Avigdor Lieberman, leader of Yisrael Beiteinu
Mr Lieberman was a controversial choice for foreign minister
Israel's new Foreign Minister, Avigdor Lieberman, has been questioned by police for at least seven hours over corruption allegations.
Police said Mr Lieberman was questioned under caution on suspicion of "bribery, money-laundering and breach of trust" as part of an ongoing investigation.
Mr Lieberman was sworn in as foreign minister on Tuesday.
He has previously denied any wrong-doing and says the corruption probe against him is politically motivated.
Police confirmed that the interview had been scheduled in advance with Mr Lieberman.
Micky Rosenfeld, a police spokesman, said Mr Lieberman had been questioned over the long-standing investigation into his business dealings, the Associated Press reported.
The accusations are believed to relate to a company run by Mr Lieberman's daughter.
A spokesman for Mr Lieberman said it was "the same investigation that has been ongoing for the past 13 years and which he has petitioned the courts to have speeded up.
"He co-operated fully with police investigators and answered all their questions and enjoyed drinking their coffee," said the unnamed spokesman.
Mr Lieberman, an ultra-nationalist, is one of Israel's most outspoken politicians.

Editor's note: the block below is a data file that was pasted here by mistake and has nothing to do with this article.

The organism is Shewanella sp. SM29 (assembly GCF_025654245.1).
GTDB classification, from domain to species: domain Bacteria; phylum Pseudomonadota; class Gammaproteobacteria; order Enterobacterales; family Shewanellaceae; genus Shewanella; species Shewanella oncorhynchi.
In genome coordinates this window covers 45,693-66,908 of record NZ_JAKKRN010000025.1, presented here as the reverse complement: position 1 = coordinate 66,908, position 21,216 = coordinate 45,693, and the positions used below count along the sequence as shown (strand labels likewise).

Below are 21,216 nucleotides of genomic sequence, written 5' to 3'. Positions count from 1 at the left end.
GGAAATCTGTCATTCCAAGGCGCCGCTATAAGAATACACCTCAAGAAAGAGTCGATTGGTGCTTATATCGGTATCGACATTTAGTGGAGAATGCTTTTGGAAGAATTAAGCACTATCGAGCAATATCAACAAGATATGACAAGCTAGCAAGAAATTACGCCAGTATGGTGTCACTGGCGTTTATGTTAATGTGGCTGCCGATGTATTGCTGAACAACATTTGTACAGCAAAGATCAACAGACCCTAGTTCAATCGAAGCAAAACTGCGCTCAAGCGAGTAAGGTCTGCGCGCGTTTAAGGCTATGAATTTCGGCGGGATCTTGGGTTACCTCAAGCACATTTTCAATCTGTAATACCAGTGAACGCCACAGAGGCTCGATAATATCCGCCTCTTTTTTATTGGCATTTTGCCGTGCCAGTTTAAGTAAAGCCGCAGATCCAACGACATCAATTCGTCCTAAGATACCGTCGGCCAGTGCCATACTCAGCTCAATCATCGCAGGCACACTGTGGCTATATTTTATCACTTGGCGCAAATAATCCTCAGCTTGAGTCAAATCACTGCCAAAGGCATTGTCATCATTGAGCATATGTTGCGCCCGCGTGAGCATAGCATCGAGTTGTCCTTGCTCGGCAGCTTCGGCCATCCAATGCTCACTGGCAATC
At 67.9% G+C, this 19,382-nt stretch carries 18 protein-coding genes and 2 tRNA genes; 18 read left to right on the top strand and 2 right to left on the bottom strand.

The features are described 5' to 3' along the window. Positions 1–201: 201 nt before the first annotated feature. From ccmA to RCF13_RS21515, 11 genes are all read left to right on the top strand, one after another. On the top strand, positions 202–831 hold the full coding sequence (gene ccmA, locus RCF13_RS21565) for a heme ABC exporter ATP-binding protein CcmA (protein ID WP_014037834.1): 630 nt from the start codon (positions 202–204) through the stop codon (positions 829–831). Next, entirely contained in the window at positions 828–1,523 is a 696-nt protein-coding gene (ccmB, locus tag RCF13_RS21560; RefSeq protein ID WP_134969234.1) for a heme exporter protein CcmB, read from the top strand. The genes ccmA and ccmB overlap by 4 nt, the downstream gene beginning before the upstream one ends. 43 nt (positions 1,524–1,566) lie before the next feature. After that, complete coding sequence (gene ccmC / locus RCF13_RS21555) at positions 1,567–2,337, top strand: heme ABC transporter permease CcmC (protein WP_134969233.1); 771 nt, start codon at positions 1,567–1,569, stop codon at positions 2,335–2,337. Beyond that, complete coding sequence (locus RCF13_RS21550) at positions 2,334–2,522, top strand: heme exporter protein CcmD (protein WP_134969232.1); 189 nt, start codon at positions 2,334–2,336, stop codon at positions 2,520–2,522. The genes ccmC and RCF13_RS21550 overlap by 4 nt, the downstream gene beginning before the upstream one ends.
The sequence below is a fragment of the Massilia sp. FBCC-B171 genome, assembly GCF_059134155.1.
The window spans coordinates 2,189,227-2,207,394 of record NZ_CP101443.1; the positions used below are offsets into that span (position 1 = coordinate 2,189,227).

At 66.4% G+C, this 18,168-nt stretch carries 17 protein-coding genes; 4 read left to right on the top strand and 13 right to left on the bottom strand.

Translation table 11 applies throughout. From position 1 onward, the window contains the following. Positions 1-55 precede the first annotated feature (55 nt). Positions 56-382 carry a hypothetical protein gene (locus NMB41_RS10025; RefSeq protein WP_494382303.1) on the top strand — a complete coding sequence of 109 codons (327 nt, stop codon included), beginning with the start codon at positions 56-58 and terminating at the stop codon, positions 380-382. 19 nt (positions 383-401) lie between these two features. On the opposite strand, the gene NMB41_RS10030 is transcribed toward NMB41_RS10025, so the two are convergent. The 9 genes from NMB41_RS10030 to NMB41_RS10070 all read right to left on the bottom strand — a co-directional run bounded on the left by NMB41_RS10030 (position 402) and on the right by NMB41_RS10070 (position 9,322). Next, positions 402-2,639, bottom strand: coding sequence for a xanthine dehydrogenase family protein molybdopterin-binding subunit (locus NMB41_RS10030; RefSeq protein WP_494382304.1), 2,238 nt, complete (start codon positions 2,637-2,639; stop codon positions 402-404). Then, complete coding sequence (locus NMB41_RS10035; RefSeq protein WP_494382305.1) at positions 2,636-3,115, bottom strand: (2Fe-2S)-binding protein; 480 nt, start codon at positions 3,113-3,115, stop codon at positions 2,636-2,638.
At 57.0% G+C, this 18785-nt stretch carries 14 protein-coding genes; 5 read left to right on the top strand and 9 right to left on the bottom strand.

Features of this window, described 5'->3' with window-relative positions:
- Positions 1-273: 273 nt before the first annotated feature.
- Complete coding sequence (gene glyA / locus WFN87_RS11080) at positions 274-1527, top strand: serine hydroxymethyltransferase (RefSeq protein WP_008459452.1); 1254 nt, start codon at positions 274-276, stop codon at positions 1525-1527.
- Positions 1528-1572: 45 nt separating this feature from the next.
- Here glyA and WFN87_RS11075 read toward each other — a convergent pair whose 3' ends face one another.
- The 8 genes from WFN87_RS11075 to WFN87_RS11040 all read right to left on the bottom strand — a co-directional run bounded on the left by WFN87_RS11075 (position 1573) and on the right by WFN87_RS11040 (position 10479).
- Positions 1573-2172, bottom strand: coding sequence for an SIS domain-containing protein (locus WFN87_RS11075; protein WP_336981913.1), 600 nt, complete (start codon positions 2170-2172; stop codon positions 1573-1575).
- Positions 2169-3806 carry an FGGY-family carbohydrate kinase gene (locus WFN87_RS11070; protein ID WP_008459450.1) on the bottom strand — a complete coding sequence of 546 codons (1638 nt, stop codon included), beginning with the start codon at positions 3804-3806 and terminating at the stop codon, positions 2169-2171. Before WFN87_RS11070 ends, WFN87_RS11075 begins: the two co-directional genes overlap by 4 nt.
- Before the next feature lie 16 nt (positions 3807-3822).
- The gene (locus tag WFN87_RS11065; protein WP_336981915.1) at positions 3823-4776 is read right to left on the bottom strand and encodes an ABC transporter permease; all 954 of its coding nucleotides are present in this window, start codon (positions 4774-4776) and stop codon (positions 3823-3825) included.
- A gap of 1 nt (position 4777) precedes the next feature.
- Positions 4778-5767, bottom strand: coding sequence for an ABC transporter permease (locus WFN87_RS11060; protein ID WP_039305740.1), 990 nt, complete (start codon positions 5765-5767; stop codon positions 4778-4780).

Israel's new government poses for an official photograph (1 April 2009)
He was a controversial choice for a leading ministerial post in the government of right-winger Benjamin Netanyahu, which was sworn in on Tuesday.
As he assumed office, Mr Lieberman raised concerns among some people by saying Israel was not bound by a US-sponsored 2007 agreement to reach a peace deal with the Palestinians.
Palestinian officials described him as an "obstacle to peace" whose policies would rebound negatively on Israel.
Israel's former chief peace negotiator, and Mr Lieberman's predecessor as foreign minister, Tzipi Livni, said the remarks showed that the government would not be a partner for peace with the Palestinians.
The BBC's Jo Floto in Jerusalem says Mr Lieberman's supporters are unlikely to be troubled by the police interest in him.
But Wednesday's questioning will do nothing to reassure those people who believe Mr Lieberman is an unsuitable choice for such a prominent role in the Israeli administration, says our correspondent.